Nokia has joined forces with Microsoft in an attempt to regain ground lost to the iPhone and Android-based devices.
The deal will see Nokia use the Windows phone operating system for its smartphones, the company said.
It means that Nokia's existing operating systems will be sidelined.
Speaking at the launch of the partnership, Nokia's chief executive Stephen Elop revealed that there would be "substantial" job losses as a result of the tie-up.
Nokia will remain "first and foremost...a Finnish company. Finland is our home and will remain our home," he said.
But job losses around the world, including in Finland, will be inevitable, he added.
Speaking about the new partnership with Microsoft, Mr Elop said that "the game has changed from a battle of devices to a war of ecosystems".
"An ecosystem with Microsoft and Nokia has unrivalled scale around the globe," he said.
Microsoft's chief executive Steve Ballmer was also present at the launch, underlining the importance of the deal to the computing giant.
"Nokia and Microsoft working together can drive innovation that is at the boundary of hardware, software and services," he said.
Microsoft's Bing will power Nokia's search services, while Nokia Maps would be a core part of Microsoft's mapping services.
The new strategy means Nokia's existing smartphone operating systems will be gradually sidelined.
Symbian, which runs on most of the company's current devices will become a "franchise platform", although the company expects to sell approximately 150 million more Symbian devices in future.
"It is a transition from Symbian to Windows phone as our primary smartphone platform," said Mr Elop.
Windows may not be the exclusive operating system for Nokia tablets though.
"We reserve the right to introduce tablets using other platforms, including ones we may be working on internally," he said.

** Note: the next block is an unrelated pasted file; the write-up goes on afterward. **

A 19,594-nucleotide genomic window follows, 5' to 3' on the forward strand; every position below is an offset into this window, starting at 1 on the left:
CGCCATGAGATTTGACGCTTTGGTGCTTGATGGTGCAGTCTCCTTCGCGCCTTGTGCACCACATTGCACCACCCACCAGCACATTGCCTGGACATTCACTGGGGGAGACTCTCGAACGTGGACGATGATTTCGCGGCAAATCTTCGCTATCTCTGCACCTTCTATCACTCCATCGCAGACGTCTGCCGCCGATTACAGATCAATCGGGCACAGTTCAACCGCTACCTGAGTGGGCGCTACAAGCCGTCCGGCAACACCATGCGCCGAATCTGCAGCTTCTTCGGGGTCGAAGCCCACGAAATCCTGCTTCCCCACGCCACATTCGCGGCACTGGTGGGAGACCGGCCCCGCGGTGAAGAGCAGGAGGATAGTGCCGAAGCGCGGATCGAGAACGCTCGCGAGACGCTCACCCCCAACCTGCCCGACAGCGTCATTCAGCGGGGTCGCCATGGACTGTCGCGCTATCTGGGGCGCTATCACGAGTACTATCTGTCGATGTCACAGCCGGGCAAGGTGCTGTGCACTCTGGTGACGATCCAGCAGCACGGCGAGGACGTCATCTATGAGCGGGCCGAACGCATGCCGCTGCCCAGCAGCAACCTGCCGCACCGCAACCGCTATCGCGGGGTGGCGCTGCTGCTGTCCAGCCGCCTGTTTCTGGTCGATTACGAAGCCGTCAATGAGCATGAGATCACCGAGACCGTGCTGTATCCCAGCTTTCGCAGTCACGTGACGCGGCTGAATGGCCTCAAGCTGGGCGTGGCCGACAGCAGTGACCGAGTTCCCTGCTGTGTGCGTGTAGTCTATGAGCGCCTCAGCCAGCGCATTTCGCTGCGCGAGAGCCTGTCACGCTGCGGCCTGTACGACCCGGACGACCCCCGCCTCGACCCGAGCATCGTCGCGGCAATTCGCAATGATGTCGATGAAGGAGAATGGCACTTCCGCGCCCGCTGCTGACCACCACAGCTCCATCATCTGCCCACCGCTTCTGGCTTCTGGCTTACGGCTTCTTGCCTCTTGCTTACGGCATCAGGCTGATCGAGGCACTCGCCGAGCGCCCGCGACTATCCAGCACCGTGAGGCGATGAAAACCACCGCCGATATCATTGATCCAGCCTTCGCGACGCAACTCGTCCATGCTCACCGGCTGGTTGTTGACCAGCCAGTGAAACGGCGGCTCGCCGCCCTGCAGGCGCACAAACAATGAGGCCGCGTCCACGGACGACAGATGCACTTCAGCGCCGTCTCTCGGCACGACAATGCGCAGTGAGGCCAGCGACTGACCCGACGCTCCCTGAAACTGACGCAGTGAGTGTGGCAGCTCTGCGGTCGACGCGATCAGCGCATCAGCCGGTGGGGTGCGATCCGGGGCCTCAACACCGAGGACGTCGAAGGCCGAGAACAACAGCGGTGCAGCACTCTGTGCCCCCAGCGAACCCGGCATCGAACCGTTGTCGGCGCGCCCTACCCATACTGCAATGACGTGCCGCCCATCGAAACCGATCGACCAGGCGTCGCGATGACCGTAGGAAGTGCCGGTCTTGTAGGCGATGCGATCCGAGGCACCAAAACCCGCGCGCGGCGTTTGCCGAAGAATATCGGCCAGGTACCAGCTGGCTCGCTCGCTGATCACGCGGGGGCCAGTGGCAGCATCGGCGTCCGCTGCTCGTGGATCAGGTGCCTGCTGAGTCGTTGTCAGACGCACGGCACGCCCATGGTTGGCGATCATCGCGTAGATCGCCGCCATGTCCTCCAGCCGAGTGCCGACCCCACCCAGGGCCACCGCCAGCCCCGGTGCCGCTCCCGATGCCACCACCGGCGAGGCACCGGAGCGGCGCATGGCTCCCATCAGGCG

There was no specific announcement about when the first Windows-powered Nokia phone will be available.
Mr Elop revealed that the firm did consider a tie-up with Google's Android operating system.
"We spent time with our colleagues at Google and explored the Google ecosystem but we felt we would have difficulty differentiating within that ecosystem," he said.
It was also revealed that talks with Microsoft only began in November, illustrating how quickly the deal has been pushed through.
The move away from Symbian is a brave decision for Nokia, according to experts.
"This is a clear admission that Nokia's own-platform strategy has faltered," said Ben Wood, an analyst with research firm CCS: Insight.
"Microsoft is the big winner in this deal, but there are no silver bullets for either company given the strength of iPhone and Google's Android," he added.
Nokia's share of the smartphone market fell from 38% to 28% in 2010, according to monitoring firm IDC.
Nokia's upcoming Meego operating system will also be sidelined.
According to the company statement: "MeeGo will place increased emphasis on longer-term market exploration of next-generation devices."
The MeeGo platform was expected to form the core of Nokia's future smartphone and tablet strategy.
The company says it still plans to ship one Meego device by the end of 2011.
For Magnus Rehle, the Nordic managing director of research firm Greenwich Consulting, Nokia may have difficulty juggling its three operating systems: Windows, Symbian and MeeGo.
"Three platforms is a lot to work with. I'm not sure there is room for so many platforms," he said.
And, as with any tie-up, there could be clashes between the two firms, he said.
Earlier this week Nokia chief executive Stephen Elop sent a memo to staff warning that the company was in crisis.
The memo, published first by technology website Engadget, said that the mobile giant was standing on a "burning platform".
"Elop has to convince the best people to stay and some people will inevitably be jumping off the burning platform," said Mr Rehle.